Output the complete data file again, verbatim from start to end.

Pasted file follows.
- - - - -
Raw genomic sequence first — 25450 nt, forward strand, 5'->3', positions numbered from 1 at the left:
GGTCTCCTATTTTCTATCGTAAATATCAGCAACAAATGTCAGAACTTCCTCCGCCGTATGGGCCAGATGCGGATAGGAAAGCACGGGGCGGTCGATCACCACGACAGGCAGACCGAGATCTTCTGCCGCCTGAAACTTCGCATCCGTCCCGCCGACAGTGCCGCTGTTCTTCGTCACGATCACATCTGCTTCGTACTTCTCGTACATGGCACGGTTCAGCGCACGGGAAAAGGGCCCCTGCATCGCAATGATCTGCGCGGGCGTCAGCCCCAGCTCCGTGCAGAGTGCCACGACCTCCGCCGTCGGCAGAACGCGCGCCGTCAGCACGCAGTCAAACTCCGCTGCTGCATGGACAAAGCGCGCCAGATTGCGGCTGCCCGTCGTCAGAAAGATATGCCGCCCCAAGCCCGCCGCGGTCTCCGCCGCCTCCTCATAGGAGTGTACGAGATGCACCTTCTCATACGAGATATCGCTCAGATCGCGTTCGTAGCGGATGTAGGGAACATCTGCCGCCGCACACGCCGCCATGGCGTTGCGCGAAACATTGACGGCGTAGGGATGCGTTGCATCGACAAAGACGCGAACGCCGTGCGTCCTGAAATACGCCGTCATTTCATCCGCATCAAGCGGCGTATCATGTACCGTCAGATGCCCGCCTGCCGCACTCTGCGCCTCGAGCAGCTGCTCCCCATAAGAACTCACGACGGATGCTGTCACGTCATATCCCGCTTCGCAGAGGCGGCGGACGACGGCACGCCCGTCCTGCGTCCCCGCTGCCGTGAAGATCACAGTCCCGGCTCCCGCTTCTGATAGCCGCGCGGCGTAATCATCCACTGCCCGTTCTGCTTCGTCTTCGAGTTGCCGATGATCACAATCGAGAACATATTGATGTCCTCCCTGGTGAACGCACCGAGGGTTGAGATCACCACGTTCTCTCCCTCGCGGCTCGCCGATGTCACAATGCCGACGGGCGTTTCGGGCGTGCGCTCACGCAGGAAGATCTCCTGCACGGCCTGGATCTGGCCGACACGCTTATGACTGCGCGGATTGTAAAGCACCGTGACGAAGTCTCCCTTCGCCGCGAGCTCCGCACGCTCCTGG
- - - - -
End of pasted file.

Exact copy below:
Raw genomic sequence first — 25450 nt, forward strand, 5'->3', positions numbered from 1 at the left:
GGTCTCCTATTTTCTATCGTAAATATCAGCAACAAATGTCAGAACTTCCTCCGCCGTATGGGCCAGATGCGGATAGGAAAGCACGGGGCGGTCGATCACCACGACAGGCAGACCGAGATCTTCTGCCGCCTGAAACTTCGCATCCGTCCCGCCGACAGTGCCGCTGTTCTTCGTCACGATCACATCTGCTTCGTACTTCTCGTACATGGCACGGTTCAGCGCACGGGAAAAGGGCCCCTGCATCGCAATGATCTGCGCGGGCGTCAGCCCCAGCTCCGTGCAGAGTGCCACGACCTCCGCCGTCGGCAGAACGCGCGCCGTCAGCACGCAGTCAAACTCCGCTGCTGCATGGACAAAGCGCGCCAGATTGCGGCTGCCCGTCGTCAGAAAGATATGCCGCCCCAAGCCCGCCGCGGTCTCCGCCGCCTCCTCATAGGAGTGTACGAGATGCACCTTCTCATACGAGATATCGCTCAGATCGCGTTCGTAGCGGATGTAGGGAACATCTGCCGCCGCACACGCCGCCATGGCGTTGCGCGAAACATTGACGGCGTAGGGATGCGTTGCATCGACAAAGACGCGAACGCCGTGCGTCCTGAAATACGCCGTCATTTCATCCGCATCAAGCGGCGTATCATGTACCGTCAGATGCCCGCCTGCCGCACTCTGCGCCTCGAGCAGCTGCTCCCCATAAGAACTCACGACGGATGCTGTCACGTCATATCCCGCTTCGCAGAGGCGGCGGACGACGGCACGCCCGTCCTGCGTCCCCGCTGCCGTGAAGATCACAGTCCCGGCTCCCGCTTCTGATAGCCGCGCGGCGTAATCATCCACTGCCCGTTCTGCTTCGTCTTCGAGTTGCCGATGATCACAATCGAGAACATATTGATGTCCTCCCTGGTGAACGCACCGAGGGTTGAGATCACCACGTTCTCTCCCTCGCGGCTCGCCGATGTCACAATGCCGACGGGCGTTTCGGGCGTGCGCTCACGCAGGAAGATCTCCTGCACGGCCTGGATCTGGCCGACACGCTTATGACTGCGCGGATTGTAAAGCACCGTGACGAAGTCTCCCTTCGCCGCGAGCTCCGCACGCTCCTGG